Kenya National Commission for UNESCO - Service to Kenya and UNESCO

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International Convention against Doping in Sport

International Convention against Doping in Sport

IN Ethics, Science and Sports Division, Social and Human Sciences
portfolio
Programme Director:
Mr. Joel Ongoto
Date:
January 3, 2018
Location:
Kenya
Value:
Beneficiary:
About the Programme

By adopting the Convention on 19 October 2005, UNESCO responded to the calls from the international community. The Convention represents the first time that governments around the world have agreed to apply the force of international law to anti-doping. This is important because there are specific areas where only governments possess the means to take the fight against doping forward.

The Convention also helps to ensure the effectiveness of the World Anti-Doping Code (the Code). As the Code is a non-government document that applies only to members of sports organizations, the Convention provides the legal framework under which governments can address specific areas of the doping problem that are outside the domain of the sports movement. As such, the Convention helps to formalize global anti-doping rules, policies and guidelines in order to provide an honest and equitable playing environment for all athletes.

However, signatory governments (States Parties) are required to take specific action to:

  • Restrict the availability of prohibited substances or methods to athletes (except for legitimate medical purposes) including measures against trafficking;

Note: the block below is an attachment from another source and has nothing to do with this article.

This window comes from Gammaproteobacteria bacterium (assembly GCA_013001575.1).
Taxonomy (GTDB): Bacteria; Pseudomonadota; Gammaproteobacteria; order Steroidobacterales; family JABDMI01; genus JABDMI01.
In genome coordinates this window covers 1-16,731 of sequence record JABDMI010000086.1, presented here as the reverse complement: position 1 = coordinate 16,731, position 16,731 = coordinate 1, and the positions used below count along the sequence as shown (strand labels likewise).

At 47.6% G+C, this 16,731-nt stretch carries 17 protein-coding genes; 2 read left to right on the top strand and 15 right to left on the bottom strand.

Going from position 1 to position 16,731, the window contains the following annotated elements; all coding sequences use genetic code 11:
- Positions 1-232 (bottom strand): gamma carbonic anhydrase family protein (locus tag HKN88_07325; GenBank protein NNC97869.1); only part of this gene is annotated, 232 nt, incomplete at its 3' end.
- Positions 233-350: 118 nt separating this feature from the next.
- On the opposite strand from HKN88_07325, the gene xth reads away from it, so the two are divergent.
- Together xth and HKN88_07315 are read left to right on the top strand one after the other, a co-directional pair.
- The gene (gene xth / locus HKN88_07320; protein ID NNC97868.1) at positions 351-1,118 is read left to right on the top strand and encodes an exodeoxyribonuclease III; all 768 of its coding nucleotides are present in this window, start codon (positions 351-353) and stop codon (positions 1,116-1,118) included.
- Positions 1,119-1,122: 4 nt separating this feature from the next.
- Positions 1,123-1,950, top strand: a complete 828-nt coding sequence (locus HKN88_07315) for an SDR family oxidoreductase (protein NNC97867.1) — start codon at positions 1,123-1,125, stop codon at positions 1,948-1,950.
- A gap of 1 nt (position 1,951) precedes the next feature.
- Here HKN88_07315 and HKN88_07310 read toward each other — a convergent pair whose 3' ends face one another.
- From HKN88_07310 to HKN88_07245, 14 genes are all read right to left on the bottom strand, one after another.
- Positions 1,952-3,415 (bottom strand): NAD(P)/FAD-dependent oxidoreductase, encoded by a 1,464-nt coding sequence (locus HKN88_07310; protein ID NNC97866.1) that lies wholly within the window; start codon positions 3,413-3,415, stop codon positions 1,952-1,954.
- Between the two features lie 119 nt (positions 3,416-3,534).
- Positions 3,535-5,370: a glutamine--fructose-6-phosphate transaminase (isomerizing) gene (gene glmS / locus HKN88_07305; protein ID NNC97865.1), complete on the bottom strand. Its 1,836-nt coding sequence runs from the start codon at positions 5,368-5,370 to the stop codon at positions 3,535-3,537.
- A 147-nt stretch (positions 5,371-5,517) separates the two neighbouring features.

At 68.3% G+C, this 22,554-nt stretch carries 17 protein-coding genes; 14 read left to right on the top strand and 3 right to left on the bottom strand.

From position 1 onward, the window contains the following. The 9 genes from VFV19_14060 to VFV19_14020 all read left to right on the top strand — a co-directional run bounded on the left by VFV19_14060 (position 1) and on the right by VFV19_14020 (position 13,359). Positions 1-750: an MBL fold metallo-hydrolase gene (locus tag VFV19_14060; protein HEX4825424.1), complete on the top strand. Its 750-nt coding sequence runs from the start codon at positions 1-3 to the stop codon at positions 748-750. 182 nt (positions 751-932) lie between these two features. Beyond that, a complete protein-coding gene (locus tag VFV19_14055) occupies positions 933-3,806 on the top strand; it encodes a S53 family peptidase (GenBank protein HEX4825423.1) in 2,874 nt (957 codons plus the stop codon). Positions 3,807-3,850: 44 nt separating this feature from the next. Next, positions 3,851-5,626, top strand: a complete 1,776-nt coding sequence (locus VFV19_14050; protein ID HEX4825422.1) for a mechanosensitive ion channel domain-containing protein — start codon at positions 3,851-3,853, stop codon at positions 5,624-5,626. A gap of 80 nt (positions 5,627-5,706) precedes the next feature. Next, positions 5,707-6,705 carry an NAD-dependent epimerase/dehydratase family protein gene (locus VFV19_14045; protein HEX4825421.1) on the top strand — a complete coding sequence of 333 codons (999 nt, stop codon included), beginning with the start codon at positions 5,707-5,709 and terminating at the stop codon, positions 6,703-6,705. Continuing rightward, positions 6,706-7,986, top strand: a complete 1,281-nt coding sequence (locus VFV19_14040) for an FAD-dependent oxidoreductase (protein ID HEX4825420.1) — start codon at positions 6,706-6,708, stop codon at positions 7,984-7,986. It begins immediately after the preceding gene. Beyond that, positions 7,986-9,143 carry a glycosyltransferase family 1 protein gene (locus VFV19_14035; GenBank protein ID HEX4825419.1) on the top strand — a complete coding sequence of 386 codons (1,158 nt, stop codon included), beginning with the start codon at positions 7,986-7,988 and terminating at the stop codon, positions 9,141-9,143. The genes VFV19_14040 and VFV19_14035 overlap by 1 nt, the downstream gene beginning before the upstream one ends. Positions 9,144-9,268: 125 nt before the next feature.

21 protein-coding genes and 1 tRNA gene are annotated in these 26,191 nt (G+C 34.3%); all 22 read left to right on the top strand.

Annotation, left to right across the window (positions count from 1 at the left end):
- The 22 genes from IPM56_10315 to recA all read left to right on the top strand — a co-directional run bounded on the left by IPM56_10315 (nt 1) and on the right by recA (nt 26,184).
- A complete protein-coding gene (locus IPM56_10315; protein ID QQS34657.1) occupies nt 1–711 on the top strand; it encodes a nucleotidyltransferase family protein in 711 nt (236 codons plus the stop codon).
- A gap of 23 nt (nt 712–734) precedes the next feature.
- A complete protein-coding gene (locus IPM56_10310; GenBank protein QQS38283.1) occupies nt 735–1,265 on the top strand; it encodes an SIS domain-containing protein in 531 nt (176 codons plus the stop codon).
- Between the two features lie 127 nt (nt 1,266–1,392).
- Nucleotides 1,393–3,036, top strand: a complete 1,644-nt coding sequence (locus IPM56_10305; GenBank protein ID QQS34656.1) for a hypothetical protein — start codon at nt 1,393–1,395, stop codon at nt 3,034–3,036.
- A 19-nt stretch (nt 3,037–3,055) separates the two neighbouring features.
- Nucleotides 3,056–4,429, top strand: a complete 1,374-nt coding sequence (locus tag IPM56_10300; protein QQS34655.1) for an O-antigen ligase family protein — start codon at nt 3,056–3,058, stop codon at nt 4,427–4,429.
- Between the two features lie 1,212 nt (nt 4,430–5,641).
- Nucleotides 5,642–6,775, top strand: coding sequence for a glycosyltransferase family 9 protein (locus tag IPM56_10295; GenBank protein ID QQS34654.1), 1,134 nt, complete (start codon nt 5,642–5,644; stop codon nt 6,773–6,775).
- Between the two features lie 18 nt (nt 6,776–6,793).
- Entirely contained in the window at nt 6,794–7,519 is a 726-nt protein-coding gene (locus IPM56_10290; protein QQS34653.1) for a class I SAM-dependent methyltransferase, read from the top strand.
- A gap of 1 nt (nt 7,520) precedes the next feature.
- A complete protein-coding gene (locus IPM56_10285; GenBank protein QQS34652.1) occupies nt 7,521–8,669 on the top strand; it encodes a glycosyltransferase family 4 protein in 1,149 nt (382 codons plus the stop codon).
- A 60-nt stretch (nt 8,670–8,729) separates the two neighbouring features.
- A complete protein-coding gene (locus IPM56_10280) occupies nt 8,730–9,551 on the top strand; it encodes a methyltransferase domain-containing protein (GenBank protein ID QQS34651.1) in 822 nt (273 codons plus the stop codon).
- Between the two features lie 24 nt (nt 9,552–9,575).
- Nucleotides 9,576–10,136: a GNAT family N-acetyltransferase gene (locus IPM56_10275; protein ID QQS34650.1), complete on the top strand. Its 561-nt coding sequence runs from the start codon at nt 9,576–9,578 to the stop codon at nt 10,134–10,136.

• Facilitate doping controls and support national testing programmes;
  • Withhold financial support from athletes and athlete support personnel who commit an anti-doping rule violation, or from sporting organizations that are not in compliance with the Code;
  • Encourage producers and distributors of nutritional supplements to establish ‘best practice’ in the labeling, marketing and distribution of products which might contain prohibited substances;
  • Support the provision of anti-doping education to athletes and the wider sporting community.

Entered into force on 1 February 2007 becoming the most successful convention in the history of UNESCO in terms of rhythm of ratification after adoption, the Convention is now the second most ratified of all UNESCO treaties.

The Convention also provides a mechanism to assist States Parties to develop anti-doping education and prevention programmes through the Fund for the Elimination of Doping in Sport managed by UNESCO.